Rider of the week
On paper, Peter Sagan didn’t come to the Tour of California with aspirations for the overall classification, as people were talking before the start of a fight between Sergio Henao, Robert Gesink, Ben Hermans and Joe Dombrowski for the glory. At best, he was hunting for a stage victory, but everyone knew it wasn’t going to be an easy task, as Mark Cavendish was the top contender in the flat days. Eventually, after finishing three times in a row second, the Slovak champion found the way to a victory, in Avila Beach, taking advantage of the fact that he knew the last 200 meters to perfection, unlike his opponents.
Later in the week, Santa Clarita saw him finishing again on the podium, before the redesigned course for the individual time trial had Sagan powering to a commanding win, which surprised people because of the huge gaps he created on the 10,6 km-long parcours. Still, the most impressive ride of the Tinkoff-Saxo leader came on Mount Baldy, a tough Hors Categorie ascent, where he was expected to make way for the climbers and lose minutes, thus getting out of contention.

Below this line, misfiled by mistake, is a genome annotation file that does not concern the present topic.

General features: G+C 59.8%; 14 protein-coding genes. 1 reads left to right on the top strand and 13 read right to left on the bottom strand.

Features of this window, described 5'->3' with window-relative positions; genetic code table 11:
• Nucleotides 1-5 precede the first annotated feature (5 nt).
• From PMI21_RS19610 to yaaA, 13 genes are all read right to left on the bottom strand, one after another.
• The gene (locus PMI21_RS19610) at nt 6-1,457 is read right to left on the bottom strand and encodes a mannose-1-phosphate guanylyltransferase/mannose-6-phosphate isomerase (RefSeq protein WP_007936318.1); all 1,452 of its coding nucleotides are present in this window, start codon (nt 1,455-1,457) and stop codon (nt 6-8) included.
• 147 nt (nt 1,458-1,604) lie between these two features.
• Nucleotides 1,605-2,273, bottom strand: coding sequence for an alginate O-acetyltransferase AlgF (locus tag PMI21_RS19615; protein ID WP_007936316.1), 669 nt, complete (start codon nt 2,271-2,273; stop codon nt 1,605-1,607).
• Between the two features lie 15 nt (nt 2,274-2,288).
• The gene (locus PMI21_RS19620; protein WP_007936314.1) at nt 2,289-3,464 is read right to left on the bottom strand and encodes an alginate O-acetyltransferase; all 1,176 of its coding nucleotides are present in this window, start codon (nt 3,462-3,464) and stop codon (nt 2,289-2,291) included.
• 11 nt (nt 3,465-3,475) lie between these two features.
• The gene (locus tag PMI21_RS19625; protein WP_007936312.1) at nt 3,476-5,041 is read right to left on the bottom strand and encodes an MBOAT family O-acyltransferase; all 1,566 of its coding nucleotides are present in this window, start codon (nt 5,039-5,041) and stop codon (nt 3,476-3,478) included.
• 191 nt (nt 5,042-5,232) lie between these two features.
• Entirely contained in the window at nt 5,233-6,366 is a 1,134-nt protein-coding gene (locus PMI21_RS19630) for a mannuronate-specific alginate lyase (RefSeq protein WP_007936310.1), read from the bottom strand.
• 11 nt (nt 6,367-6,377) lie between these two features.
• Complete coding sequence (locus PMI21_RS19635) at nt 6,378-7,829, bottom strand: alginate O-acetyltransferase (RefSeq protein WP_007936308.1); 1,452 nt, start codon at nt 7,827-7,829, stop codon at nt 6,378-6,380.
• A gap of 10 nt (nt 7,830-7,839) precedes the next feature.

But Sagan – who changed his cadence on the mountains this season – decided to have a defensive approach on Baldy and keep his energy once the attacks began to come, pacing himself all the time, helped by the fact he always had visual contact with some cyclists ahead. Inspite of the fast tempo and riders attacking all over the place, the Slovak kept his composure and came home just 47 seconds behind stage winner Julian Alaphilippe, losing the yellow jersey for just two seconds, with one day remaining until the end of the race.
Then, on Sunday, in what was one of the most thrilling finales a stage race has seen in the past seasons, a finale truly worthy of a big budged Hollywood movie, Peter Sagan finished third at Pasadena for just 1/100 of a second in front of Tyler Farrar, but only after the organizers checked the photo-finish, prolonging his and Julian Alaphilippe’s agony. By winning the US race (for a mere three seconds) and showing he’s more than just a sprinter/Classics-type of rider, the 25-year-old relaunched his season, discovered a new dimension of himself and now has every reason to look with optimism towards the Tour de France, where he can be once again of the top protagonists.